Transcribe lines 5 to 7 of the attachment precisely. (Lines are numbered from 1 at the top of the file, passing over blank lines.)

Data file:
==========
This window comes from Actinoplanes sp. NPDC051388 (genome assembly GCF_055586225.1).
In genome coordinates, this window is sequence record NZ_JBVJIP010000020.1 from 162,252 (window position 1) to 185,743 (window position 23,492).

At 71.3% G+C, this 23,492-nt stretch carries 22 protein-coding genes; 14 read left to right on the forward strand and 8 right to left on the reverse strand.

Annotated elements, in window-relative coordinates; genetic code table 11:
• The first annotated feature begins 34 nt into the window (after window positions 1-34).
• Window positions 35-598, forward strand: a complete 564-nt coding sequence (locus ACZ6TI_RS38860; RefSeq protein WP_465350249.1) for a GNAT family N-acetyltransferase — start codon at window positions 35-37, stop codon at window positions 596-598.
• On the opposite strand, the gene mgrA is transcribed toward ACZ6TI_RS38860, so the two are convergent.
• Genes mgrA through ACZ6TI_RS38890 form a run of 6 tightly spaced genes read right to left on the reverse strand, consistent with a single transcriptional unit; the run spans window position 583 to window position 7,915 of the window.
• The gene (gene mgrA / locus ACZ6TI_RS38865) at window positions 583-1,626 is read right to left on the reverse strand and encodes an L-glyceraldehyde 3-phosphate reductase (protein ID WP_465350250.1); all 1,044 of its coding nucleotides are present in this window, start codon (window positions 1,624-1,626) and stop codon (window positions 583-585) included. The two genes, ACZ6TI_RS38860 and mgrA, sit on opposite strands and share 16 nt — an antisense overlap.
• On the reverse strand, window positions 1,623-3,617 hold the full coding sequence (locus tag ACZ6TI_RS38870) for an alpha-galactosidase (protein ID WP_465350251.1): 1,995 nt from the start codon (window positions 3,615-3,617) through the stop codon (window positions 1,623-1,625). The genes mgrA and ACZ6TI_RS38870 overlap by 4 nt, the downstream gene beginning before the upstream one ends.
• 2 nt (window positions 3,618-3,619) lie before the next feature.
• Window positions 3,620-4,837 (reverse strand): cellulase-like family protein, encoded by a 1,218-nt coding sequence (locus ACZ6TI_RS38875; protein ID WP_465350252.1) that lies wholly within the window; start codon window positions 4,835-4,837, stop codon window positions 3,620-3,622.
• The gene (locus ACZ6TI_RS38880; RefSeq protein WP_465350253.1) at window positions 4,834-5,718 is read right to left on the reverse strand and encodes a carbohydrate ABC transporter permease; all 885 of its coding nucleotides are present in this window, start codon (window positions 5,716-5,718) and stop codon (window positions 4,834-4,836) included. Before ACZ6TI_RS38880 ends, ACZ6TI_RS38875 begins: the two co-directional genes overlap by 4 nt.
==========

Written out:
• The first annotated feature begins 34 nt into the window (after window positions 1-34).
• Window positions 35-598, forward strand: a complete 564-nt coding sequence (locus ACZ6TI_RS38860; RefSeq protein WP_465350249.1) for a GNAT family N-acetyltransferase — start codon at window positions 35-37, stop codon at window positions 596-598.
• On the opposite strand, the gene mgrA is transcribed toward ACZ6TI_RS38860, so the two are convergent.